Non-genetic agents that can cause abnormal prenatal development.
What are some common teratogens?
Infections, nutrition, illegal drugs, smoking, alcohol, paraental age.
What does timing have to do with teratogens?
effects of teratogens depend on the timing of exposure
Phases of Labor
Apgar exam
Primary physical/behavioral screen. 77% of newborns get 8-10.
Risk factors for developmental problems
Non facilitative Maternal and Family ChacteristicsPre-term and/or Low Birth WeightPoor performance on neonatal assessment
Senses at birth
Touch: can feel painSmell: show facial expression to bad smells at birthTaste: 2 hrs old, prefer sweet tasteHearing: fetus can hear by 25 weeks post-conceptionSeeing: least mature sense at birth
Why do they scan edges of high contrast areas?
Serves to strengthen connections between neurons in visual brain centers
when and why do babies develop a fear of heights?
about the time babies can crawl, the develop learned fear of heights
Infant reflexes
rooting reflexpalmar reflexmoro reflexstepping reflextonic neck reflex
What happens to reflexes as we get older?
disappear or elaborate oer first year of live
What are the three laws of developmental direction?
Cephalo-caudal (from head to toe)Proximal - distal (parts closes to body come under control earlier than those farther out)Gross-fine (from general, unrefined to specific, refined)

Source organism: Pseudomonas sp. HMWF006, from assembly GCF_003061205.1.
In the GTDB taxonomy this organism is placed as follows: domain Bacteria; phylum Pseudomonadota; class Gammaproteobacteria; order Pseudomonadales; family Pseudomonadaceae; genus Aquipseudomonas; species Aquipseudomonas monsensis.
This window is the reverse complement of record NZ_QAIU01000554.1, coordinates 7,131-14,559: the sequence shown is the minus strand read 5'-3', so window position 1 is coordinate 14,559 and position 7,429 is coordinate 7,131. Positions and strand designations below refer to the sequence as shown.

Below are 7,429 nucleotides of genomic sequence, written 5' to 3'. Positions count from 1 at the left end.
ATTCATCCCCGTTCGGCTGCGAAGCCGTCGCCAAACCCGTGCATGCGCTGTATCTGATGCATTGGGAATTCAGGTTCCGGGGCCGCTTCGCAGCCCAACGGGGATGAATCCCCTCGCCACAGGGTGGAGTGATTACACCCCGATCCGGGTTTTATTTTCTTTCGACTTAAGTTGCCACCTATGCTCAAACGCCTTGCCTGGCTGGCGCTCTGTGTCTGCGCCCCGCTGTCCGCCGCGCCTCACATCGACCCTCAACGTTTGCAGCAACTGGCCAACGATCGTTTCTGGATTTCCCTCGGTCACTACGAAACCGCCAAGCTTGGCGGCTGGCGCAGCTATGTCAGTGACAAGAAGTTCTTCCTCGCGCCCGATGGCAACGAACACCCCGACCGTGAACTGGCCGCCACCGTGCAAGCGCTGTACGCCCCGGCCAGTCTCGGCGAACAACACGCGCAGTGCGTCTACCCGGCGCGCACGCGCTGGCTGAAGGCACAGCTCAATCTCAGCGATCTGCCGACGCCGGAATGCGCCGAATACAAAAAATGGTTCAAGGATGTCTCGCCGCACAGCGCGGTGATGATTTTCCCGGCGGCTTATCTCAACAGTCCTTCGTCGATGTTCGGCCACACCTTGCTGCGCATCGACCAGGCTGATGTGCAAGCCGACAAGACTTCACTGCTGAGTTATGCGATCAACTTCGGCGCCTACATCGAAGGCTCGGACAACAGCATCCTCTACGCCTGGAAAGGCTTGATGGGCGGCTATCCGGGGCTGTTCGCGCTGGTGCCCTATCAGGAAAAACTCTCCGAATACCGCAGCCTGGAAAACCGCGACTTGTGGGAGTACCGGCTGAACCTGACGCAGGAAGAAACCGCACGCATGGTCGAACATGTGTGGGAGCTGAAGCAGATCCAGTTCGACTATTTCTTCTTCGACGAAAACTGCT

What are the three main periods of brain develpment?
Cell (over) ProductionCell migrationCell elaboration
What part of the brain is most developed at birth and what does it do?
Brainstem and midbrainpeforms without conscious awareness - reflexes, states of alertness, basaic biological functions, coordination of movement
Synaptic connections with age
"use them or lose them"
the scientific study of behavior and the relationship of that behavior to the environment in which it occurs
a dynamical process of adaptation to the environment in which learning plays an important rold by providing us with the flexibility to meet changing demands
locations along a chromosome that determine physi al or behavioral characterisitcs
an organisms interactions with the environment that produces ad etectable change
setting a child is put into
the reducing of a phenomenon to a lower level of analysis
analyzing at the scale that is most applicable for the area of study
Process involving the division of a cell into two new cells. Chromosomes are duplicated during the process so that each new cell has exactly the same genetic code as the original cell and all the other cells
The type of cell divisions that take place in reproductive organs and reduce by half the chromosome number for the formation of gametes
Dominant gene
term used to describe alleles that are stronger relative to other alleles and more likely to express themselves in the phenotype
recessive gene
term used to describe an allele that is masks by a dominant allele. recessive alleles are expressed in the phenotype only when both alleles in a pair are present
the actual expression of a genetic trait that results from genotype and environmental transacitons
one's actual genetic makeup
occurs when a characteristic or behavior is the result of many genes rather than a single gene
the stimulation of sensory receptors and their connections to meurons travelling to the sensory center in the CNS
organized response to a stimulus. an integration response to a sensation that results in a functional response
relatinoship involving the eliciting of unconditioned response by an unconditioned stimulus